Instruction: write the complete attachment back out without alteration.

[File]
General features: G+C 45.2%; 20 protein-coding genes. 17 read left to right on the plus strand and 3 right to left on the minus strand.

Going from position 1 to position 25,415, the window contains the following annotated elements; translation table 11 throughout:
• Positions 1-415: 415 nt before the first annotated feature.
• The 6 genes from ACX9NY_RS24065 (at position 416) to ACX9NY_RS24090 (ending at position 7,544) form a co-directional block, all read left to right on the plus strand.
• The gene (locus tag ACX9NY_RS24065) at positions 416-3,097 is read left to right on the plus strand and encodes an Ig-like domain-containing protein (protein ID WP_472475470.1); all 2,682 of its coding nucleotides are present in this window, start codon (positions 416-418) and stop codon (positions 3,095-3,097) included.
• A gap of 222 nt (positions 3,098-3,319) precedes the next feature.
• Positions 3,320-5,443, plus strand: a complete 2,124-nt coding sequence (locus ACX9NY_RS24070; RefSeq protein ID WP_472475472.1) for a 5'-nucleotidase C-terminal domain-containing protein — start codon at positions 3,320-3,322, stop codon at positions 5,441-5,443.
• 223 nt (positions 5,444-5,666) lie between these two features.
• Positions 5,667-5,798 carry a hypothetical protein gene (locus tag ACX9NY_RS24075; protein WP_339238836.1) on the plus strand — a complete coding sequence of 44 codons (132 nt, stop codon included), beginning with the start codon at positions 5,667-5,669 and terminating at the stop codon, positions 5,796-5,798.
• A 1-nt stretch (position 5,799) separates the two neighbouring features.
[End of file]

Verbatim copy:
General features: G+C 45.2%; 20 protein-coding genes. 17 read left to right on the plus strand and 3 right to left on the minus strand.

Going from position 1 to position 25,415, the window contains the following annotated elements; translation table 11 throughout:
• Positions 1-415: 415 nt before the first annotated feature.
• The 6 genes from ACX9NY_RS24065 (at position 416) to ACX9NY_RS24090 (ending at position 7,544) form a co-directional block, all read left to right on the plus strand.
• The gene (locus tag ACX9NY_RS24065) at positions 416-3,097 is read left to right on the plus strand and encodes an Ig-like domain-containing protein (protein ID WP_472475470.1); all 2,682 of its coding nucleotides are present in this window, start codon (positions 416-418) and stop codon (positions 3,095-3,097) included.
• A gap of 222 nt (positions 3,098-3,319) precedes the next feature.
• Positions 3,320-5,443, plus strand: a complete 2,124-nt coding sequence (locus ACX9NY_RS24070; RefSeq protein ID WP_472475472.1) for a 5'-nucleotidase C-terminal domain-containing protein — start codon at positions 3,320-3,322, stop codon at positions 5,441-5,443.
• 223 nt (positions 5,444-5,666) lie between these two features.
• Positions 5,667-5,798 carry a hypothetical protein gene (locus tag ACX9NY_RS24075; protein WP_339238836.1) on the plus strand — a complete coding sequence of 44 codons (132 nt, stop codon included), beginning with the start codon at positions 5,667-5,669 and terminating at the stop codon, positions 5,796-5,798.
• A 1-nt stretch (position 5,799) separates the two neighbouring features.